A few other things distracted me. My table, in particular, was oddly positioned near an entrance to one of the dining rooms, which made my friends feel exposed and uneasy. If Bourbon Steak had been packed, I wouldn't have minded as much, but seeing how many empty tables there were, it was a curious choice for them to seat us there. The lighting was so poor in that spot that it was difficult to read the tiny print on the menu. And when a janitor lugged his gear into a service room, the stark light shining from the doorway put him in full view of most of our table. For the moment, it killed the special-occasion aura for me.
I have to admit, I forgot all about that when I got my Kobe "A5" New York strip, the most finely marbled beef I've ever tasted outside of Japan. (This is one of the few places in town that get real wagyu from Japan.) Actually, to call it marbled doesn't really explain how thoroughly the fat is incorporated into the beef. It's not juicy, but sublimely buttery, accented by a caramelized, deliciously seasoned crust. It was served with homemade ponzu sauce, half of a tiny fresh lime, and a dab of fresh grated wasabi. All were fine accompaniments, but for the most part, I was content to savor it plain, imagining that each piece would dissolve if I kept it on my tongue for more than a moment (an impossible thing to do, of course).
Some of my dining companions chose a whole fried organic chicken to share. A staffer presented the golden bird to the table before whisking it off to the kitchen to be carved up and plated, along with baby carrots, truffled mac and cheese, and a few thin onion rings. The mac and cheese didn't impress — it had an overbearing taste, and the texture just wasn't luscious — but the chicken was notably moist and flavorful. I appreciated the playful take on soul food, although I can't say I'd go out of my way for it.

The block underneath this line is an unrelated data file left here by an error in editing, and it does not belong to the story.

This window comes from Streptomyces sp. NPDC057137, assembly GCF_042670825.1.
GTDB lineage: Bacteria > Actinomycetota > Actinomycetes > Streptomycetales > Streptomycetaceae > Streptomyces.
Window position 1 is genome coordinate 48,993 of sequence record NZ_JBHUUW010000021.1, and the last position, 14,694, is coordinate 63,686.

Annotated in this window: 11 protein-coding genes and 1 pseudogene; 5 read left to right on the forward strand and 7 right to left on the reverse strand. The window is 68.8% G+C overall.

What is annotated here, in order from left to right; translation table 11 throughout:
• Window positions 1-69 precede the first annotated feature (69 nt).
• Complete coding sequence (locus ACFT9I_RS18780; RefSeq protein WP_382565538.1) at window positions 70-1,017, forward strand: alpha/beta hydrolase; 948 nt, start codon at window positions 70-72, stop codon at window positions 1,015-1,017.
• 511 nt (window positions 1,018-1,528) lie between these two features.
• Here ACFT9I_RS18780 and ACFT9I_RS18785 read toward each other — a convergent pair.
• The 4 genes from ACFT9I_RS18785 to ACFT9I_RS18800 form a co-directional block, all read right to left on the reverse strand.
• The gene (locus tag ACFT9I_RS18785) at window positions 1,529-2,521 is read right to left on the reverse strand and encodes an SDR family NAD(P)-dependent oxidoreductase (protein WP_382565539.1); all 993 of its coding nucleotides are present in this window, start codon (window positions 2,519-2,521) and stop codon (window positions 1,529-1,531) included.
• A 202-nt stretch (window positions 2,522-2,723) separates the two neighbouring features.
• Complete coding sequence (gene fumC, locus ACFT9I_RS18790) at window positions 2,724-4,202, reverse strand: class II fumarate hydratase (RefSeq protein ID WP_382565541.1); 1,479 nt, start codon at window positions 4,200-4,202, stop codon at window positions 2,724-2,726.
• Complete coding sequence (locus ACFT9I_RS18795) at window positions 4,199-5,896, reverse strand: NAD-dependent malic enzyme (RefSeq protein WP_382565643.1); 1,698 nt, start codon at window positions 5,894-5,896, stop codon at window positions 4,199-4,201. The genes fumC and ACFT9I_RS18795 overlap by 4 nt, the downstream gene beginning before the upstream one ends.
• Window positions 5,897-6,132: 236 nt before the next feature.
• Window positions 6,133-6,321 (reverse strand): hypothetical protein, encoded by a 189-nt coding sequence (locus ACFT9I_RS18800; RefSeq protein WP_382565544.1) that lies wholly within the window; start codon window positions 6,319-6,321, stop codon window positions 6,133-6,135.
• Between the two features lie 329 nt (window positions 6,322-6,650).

Tapioca-crusted snapper was much more dazzling, with a light, crunchy crust and tender, very fresh fish. It was served on a bed of tropical fruit basmati rice, with chile-lime vinaigrette and a garnish of microgreens. A grilled foie gras starter, teamed with crispy shallot rings and rhubarb-ginger preserve, was also nicely prepared.
Along with perfectly cooked meats, another Michael Mina signature is trios, which was apparent on the appetizer menu. Everything had three options, from three different salads (I'm glad I chose the one with roasted baby beets, arugula, aged balsamic, and two milky domes of fresh burrata cheese), to three lobster dishes (I wasn't nearly as thrilled with petite lobster corndogs, whose lobster flavor was lost amid the corn batter). As a complimentary appetizer, we got a trio of French fries — paprika with barbecue sauce, truffle with truffled aioli, and herbed with spicy ketchup.
The house bread was a warm pan of truffle-potato focaccia, served with softened butter — scrumptious. I'd also ordered side dishes of roasted asparagus and a trio of potato purées, but when it came down to eating them, I realized I'd already filled up on that focaccia.
Desserts were some of the biggest surprises (and highlights) of the evening. A cylindrical chocolate cake, filled with molten chocolate, was arranged with tiny cubes of chocolate, a fudgy square of chocolate smeared artfully across the plate, and a scoop of malted milk ice cream — as decadent as you'd expect. Velvety mascarpone cheesecake, with a crumbly streusel crust and whipped cream on top, was teamed with bite-sized apple fritters, dusted with powdered sugar. And tropical fruit panna cotta, topped with pineapple chunks, lemongrass consommé, and coconut ice cream, was a dynamic mix of flavors, like a psychedelic trip for the taste buds.
The morning after I ate that $175 Kobe New York strip steak, I was wide-awake at the crack of dawn. I'm not sure if my heart was racing from my stratospheric cholesterol levels, from panic about ransacking my budget, or from the notion of feasting on meat that traveled almost 6,500 miles to reach my dinner plate.
No matter how I looked at it, it was absurd — and I felt a little guilty for enjoying it so much.